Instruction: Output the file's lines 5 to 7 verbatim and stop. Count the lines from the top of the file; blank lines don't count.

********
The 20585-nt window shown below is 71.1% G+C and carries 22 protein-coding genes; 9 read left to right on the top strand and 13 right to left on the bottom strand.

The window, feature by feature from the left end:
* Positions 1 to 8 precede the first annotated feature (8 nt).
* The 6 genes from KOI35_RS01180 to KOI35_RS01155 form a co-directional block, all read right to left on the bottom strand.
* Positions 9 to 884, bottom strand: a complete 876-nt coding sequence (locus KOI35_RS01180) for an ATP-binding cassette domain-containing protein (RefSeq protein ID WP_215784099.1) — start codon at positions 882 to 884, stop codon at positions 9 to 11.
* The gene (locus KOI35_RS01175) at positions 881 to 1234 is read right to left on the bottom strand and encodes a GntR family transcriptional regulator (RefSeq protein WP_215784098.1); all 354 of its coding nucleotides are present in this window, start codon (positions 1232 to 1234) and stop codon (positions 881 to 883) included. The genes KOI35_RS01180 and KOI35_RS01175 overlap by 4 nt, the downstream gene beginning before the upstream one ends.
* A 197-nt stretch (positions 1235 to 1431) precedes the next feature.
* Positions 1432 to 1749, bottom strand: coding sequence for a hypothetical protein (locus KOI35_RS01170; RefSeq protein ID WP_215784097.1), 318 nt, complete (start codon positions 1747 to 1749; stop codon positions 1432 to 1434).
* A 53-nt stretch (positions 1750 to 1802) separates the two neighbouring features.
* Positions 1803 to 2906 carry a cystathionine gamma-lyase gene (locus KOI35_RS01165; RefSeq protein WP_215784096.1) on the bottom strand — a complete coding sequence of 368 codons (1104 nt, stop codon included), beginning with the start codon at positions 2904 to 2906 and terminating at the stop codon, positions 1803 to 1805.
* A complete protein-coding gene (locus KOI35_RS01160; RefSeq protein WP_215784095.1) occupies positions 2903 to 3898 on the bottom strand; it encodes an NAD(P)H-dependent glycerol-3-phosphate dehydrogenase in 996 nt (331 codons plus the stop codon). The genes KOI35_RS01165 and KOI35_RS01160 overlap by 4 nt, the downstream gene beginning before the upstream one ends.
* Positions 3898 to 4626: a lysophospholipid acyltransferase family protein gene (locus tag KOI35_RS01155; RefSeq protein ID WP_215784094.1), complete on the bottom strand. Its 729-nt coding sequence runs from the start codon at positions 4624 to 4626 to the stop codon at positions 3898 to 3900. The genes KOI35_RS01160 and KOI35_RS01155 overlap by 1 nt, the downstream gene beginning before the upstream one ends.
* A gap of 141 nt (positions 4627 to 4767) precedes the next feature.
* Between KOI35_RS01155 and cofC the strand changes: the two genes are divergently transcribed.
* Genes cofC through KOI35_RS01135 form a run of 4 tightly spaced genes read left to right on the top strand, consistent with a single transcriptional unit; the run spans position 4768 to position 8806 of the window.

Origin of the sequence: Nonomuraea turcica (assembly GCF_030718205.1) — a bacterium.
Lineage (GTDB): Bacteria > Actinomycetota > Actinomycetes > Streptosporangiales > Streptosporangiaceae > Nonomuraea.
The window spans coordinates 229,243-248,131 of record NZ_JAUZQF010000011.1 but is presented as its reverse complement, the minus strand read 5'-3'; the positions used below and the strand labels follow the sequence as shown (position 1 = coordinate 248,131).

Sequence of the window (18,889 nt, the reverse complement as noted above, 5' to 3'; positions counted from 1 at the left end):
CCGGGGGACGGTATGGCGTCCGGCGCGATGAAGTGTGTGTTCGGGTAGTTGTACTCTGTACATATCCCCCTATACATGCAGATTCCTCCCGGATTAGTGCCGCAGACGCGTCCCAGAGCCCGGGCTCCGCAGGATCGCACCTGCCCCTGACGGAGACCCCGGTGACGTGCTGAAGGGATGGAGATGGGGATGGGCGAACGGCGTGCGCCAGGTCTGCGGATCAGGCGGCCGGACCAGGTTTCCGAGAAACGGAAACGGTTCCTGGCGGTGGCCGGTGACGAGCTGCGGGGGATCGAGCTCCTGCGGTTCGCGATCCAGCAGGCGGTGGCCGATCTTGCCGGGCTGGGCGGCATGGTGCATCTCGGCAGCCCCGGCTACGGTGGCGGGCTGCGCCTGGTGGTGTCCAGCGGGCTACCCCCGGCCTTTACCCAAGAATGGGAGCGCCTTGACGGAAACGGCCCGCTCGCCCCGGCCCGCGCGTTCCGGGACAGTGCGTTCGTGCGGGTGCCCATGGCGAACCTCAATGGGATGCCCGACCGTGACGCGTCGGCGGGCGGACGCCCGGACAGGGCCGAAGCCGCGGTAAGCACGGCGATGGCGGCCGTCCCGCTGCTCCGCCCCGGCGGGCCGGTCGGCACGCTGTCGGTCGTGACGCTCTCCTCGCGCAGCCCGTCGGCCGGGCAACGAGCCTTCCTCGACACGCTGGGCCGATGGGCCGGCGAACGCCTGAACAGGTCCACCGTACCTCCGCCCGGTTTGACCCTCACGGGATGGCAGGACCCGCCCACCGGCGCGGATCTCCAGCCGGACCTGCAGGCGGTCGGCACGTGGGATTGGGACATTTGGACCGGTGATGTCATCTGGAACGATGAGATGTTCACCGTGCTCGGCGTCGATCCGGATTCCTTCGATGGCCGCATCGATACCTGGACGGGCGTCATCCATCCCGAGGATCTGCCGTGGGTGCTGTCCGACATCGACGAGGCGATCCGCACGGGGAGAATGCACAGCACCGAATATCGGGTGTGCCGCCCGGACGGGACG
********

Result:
* Positions 9 to 884, bottom strand: a complete 876-nt coding sequence (locus KOI35_RS01180) for an ATP-binding cassette domain-containing protein (RefSeq protein ID WP_215784099.1) — start codon at positions 882 to 884, stop codon at positions 9 to 11.
* The gene (locus KOI35_RS01175) at positions 881 to 1234 is read right to left on the bottom strand and encodes a GntR family transcriptional regulator (RefSeq protein WP_215784098.1); all 354 of its coding nucleotides are present in this window, start codon (positions 1232 to 1234) and stop codon (positions 881 to 883) included. The genes KOI35_RS01180 and KOI35_RS01175 overlap by 4 nt, the downstream gene beginning before the upstream one ends.
* A 197-nt stretch (positions 1235 to 1431) precedes the next feature.